About japanese cuisine (part 1)

Yield: 1 servings

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Japan has come to be recognized the world over for its nearly unrivaled level of excellence in the production of high-tech gadgets and gizmos. The attention to quality and detail in their products is truly astounding. But this attention to detail, this dedication to quality, did not begin with the production of sophisticated automobiles and electronics. Indeed, as far back as one can look into the history of this remarkable island country, evidence is readily available that the Japanese have an acute eye for detail, and a love of beauty. Perhaps one of the most pleasurable aspects of Japanese culture to illustrate this point is their cuisine. Japanese food is at once both simple and complex. Ask any native to describe traditional Japanese food, and you will surely hear words like simple and subtle. Compared to Western cuisines and those of China, Korea, and other Asian countries, Japanese food is much moremild and natural, always containing the freshest ingredients available. This is due in part to the deep respect that the Japanese have for nature.

They believe that the natural form and flavor of the ingredients should be preserved as much as possible. It is this innate wholesome quality that is drawing ever-increasing attention and popularity to this age-old cuisine. The complexity of Japanese food comes not in the actual making of each dish, but in the care that is taken both in the selection of the ingredients and in the serving of the finished product. In Japan, it is said that a truly fine meal will please not only the palate, but all of the senses: taste, sight, smell, and hearing as well. Even the texture of the food is taken into careful consideration. The cook selects the ingredients not only for the unique flavor of each, but also for the color that each will lend to the finished dish. Thus a total appreciation of the harmony of beauty and flavor may be achieved. Another consideration in the selection of ingredients is the time of year. As much as possible, Japanese cooks use fruits and vegetables that are in season at the time. Spring, for example, brings such wild plants as seri (watercress) and warabi (fern shoots) which can be readily obtained from woodlands and forests. With summer comes many garden vegetables such as lettuce, tomatoes, eggplants, peas, beans, and cucumbers. A wild mushroom harvest takes place in autumn when the pine forests abound with the large [1]matsutake. In the winter time, meals contain a number of root vegetables like carrots, turnips, and daikon, a large white radish. There are a number of ingredients, of course, that are available year round. Such fresh products of the sea as cod, tuna, sea bass, and yellowtail can be found on display at the fish markets any timeof the year. Other delicious items are octopus, sea urchin, and various kinds of edible seaweed. There are a number of foods that are considered staples in the Japanese diet, and these are eaten year round, as well. The first of these is, of course, rice. No Japanese meal would be complete without it. Rice plays such a central role in Japanese cuisine that the word for cooked rice, gohan, has come to mean food in the Japanese language. While a traditional Japanese meal has no matsutake designated main dish, rice is the most important food served. Side dishes are meant to complement the delicious taste of the cooked rice.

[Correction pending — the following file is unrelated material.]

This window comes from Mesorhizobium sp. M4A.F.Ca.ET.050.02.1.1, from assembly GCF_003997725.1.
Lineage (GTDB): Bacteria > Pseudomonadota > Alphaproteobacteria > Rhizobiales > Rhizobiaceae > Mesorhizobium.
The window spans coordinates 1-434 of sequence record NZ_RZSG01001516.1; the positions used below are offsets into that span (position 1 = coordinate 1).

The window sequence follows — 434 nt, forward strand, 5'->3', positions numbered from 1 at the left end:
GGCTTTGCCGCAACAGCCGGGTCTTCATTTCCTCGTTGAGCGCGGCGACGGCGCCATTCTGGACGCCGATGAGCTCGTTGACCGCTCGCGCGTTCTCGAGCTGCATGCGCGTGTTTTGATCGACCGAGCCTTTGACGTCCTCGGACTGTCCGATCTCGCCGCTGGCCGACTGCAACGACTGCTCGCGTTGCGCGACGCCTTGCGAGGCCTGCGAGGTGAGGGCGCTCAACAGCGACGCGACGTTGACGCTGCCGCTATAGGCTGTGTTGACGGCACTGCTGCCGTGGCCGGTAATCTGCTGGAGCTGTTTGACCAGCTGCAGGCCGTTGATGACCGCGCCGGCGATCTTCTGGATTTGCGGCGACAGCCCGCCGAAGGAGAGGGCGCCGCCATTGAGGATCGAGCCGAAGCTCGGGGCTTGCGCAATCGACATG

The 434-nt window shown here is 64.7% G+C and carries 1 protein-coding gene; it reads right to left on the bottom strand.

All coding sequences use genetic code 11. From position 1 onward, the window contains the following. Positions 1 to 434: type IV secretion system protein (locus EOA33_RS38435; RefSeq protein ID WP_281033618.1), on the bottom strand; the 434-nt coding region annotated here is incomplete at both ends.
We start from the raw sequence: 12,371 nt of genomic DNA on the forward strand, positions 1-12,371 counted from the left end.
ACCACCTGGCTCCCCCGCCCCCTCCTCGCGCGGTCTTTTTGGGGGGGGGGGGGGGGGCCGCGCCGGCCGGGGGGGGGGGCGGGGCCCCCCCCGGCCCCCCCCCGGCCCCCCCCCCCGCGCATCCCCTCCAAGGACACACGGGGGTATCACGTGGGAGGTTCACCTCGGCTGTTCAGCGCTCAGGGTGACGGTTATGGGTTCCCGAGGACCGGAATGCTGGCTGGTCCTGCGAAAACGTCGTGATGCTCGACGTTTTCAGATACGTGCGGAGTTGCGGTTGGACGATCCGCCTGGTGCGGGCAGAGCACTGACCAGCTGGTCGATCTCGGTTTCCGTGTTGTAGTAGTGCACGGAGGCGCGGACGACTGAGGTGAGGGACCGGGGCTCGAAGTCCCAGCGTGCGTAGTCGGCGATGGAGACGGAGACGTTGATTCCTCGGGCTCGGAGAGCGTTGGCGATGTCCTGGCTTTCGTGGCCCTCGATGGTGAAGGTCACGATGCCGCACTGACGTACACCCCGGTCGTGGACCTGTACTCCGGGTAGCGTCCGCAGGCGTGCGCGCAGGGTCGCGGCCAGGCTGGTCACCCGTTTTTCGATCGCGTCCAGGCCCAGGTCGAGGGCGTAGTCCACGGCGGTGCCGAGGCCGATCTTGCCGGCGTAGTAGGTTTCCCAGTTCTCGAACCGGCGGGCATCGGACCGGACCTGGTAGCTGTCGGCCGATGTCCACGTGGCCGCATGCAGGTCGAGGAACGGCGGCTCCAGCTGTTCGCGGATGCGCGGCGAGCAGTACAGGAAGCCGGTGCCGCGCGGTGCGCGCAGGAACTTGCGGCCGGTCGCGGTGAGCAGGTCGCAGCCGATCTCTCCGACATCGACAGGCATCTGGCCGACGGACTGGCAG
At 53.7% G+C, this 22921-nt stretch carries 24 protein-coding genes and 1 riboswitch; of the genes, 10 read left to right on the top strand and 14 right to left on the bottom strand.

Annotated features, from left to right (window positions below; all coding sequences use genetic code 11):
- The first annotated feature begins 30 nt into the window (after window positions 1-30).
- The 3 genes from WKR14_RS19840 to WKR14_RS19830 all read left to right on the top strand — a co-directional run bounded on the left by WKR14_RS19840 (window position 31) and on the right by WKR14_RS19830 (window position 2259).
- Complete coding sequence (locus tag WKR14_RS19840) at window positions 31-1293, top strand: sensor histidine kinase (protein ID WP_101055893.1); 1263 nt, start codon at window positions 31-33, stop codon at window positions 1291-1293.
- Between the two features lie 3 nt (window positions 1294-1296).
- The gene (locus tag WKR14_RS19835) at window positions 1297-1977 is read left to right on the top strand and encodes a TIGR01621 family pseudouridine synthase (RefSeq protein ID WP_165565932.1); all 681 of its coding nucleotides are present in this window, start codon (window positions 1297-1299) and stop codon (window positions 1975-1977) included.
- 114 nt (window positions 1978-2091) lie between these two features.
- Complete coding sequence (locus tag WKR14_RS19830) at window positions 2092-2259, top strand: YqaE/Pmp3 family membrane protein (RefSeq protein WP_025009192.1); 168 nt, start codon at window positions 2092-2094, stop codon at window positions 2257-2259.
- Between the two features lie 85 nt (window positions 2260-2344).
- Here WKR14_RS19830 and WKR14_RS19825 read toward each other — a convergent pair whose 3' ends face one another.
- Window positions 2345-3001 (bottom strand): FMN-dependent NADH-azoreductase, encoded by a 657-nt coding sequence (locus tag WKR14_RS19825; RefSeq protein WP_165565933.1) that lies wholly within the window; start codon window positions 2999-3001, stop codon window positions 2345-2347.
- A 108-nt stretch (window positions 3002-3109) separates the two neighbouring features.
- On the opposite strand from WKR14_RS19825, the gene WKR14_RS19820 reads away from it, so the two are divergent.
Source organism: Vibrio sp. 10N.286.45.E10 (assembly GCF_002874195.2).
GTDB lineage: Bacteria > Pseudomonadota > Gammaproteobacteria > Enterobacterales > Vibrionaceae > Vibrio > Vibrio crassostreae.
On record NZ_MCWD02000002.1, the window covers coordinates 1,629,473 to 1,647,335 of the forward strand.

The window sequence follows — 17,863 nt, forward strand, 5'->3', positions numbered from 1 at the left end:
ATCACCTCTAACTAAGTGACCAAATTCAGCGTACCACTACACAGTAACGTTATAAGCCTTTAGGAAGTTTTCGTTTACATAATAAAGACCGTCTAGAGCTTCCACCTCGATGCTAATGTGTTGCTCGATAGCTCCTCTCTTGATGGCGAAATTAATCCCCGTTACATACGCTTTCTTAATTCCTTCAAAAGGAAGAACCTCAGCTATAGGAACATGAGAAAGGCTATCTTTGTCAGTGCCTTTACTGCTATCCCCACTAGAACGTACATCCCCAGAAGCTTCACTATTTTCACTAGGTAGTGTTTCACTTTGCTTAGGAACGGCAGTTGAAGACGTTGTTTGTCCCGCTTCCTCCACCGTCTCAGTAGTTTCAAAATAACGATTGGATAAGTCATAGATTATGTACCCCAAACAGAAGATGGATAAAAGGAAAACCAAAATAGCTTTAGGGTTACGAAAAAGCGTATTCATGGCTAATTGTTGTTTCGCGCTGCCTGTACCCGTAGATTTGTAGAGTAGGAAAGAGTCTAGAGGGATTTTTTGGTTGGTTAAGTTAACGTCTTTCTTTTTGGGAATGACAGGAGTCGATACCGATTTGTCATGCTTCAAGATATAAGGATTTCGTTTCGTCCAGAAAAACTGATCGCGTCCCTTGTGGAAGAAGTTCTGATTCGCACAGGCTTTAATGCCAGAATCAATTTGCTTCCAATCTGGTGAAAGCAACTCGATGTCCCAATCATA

Submitted By SAM LEFKOWITZ On 08-17-95

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